In this double-blind, placebo-controlled, randomized trial, 92 FM patients were treated with the serotonin-norepinephrine reuptake inhibitor milnacipran or with placebo for 12 weeks. Behavioral and brain imaging assessments were performed before and after treatment. The aim was to characterize pain-related cerebral activations of milnacipran responders as compared to placebo responders. Another aim was to compare the sensitivity to evoked pain in milnacipran and placebo responders.
Treatment success varies in FM patients. Here, we investigated all patients who responded positively to either milnacipran or placebo and compared their cerebral function before and after treatment. We hypothesized that the route to symptom reduction would be different and that segregated mechanisms of action would be elucidated by functional magnetic resonance imaging (fMRI).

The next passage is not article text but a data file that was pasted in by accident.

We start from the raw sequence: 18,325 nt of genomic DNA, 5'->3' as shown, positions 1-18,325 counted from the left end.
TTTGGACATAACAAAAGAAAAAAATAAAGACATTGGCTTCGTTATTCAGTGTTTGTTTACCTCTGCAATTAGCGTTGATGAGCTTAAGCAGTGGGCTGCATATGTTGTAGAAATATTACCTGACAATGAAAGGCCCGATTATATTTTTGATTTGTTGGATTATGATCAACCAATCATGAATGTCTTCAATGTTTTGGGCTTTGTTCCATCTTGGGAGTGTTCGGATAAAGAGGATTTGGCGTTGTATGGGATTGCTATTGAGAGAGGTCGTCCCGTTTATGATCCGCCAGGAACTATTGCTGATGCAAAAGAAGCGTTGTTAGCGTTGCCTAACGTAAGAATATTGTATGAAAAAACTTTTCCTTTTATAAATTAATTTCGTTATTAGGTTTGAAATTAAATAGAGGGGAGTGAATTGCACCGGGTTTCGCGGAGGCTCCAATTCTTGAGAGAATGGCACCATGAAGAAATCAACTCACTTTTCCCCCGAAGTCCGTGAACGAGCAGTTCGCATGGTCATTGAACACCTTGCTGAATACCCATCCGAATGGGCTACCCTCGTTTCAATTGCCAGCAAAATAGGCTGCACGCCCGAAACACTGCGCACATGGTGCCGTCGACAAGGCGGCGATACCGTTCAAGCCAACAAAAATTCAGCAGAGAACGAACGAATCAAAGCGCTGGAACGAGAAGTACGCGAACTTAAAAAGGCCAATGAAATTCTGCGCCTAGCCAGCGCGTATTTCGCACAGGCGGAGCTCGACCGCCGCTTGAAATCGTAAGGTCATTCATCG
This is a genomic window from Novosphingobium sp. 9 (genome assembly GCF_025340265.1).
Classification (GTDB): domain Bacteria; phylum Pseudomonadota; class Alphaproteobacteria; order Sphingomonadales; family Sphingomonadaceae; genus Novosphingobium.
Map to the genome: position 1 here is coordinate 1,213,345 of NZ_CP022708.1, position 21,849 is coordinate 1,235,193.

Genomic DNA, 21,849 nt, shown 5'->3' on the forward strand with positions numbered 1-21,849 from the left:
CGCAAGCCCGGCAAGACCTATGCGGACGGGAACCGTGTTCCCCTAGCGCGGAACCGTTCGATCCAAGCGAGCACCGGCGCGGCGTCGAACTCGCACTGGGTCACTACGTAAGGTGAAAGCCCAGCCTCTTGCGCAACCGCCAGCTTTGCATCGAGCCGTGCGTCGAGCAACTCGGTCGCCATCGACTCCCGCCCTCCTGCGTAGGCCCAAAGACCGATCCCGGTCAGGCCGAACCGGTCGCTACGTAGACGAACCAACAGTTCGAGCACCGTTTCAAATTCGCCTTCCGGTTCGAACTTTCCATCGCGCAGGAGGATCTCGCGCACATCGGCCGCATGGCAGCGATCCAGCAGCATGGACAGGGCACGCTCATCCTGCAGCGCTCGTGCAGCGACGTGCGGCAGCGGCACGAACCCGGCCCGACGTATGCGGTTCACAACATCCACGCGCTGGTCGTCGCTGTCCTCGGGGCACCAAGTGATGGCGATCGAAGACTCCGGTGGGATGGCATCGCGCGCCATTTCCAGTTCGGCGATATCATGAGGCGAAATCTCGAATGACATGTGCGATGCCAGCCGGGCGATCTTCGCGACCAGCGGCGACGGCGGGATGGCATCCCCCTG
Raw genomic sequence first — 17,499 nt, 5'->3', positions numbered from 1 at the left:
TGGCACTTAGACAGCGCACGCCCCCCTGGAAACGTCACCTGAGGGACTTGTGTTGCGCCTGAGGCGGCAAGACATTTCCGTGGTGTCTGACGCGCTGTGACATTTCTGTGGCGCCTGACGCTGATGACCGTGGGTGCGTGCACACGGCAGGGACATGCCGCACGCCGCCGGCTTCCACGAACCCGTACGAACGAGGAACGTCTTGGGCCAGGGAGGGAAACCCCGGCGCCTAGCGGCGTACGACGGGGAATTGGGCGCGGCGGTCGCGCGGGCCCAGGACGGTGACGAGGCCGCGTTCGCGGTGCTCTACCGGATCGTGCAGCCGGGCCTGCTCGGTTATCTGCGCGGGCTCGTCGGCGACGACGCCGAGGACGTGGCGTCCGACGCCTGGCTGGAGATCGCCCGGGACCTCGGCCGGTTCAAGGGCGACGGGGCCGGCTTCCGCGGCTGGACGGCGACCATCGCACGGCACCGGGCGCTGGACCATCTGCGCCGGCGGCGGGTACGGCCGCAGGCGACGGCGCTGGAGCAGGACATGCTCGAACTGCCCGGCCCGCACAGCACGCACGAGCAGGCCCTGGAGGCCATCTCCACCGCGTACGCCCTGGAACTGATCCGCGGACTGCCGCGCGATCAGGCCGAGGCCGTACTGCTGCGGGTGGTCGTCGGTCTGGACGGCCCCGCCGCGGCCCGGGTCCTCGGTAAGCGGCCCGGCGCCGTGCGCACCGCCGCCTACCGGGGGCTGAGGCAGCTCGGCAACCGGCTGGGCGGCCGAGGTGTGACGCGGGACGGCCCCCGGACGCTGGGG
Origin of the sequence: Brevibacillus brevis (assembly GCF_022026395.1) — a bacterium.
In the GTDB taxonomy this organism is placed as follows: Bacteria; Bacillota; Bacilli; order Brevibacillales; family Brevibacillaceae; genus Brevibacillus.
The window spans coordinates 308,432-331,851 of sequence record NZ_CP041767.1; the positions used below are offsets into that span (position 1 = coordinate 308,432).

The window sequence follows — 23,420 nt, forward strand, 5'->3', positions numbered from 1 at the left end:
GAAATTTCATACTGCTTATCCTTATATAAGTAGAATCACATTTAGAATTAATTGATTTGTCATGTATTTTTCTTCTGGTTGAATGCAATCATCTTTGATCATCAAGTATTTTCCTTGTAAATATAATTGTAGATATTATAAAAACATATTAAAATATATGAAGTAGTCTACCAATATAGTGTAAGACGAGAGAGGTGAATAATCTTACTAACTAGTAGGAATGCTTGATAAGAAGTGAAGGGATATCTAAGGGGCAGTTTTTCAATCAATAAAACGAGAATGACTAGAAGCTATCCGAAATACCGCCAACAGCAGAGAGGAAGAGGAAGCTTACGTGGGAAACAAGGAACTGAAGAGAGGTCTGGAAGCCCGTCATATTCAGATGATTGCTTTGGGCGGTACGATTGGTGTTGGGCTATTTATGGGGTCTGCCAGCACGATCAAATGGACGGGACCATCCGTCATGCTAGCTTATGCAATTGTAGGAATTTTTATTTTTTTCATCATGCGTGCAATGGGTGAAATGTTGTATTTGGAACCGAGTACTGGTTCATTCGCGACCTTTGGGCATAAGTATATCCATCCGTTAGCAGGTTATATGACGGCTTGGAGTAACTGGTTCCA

A total of 157 patients were screened, of whom 92 were randomized and included in the trial (46 to receive milnacipran and 46 to receive placebo); see Fig 1. The average age was 44 years (standard deviation = 8.2), and the average duration of pain symptoms was 135 months (standard deviation = 95). Patients eligible for inclusion were female, aged 18 to 55 years, fulfilling the American College of Rheumatology 1990 criteria for FM,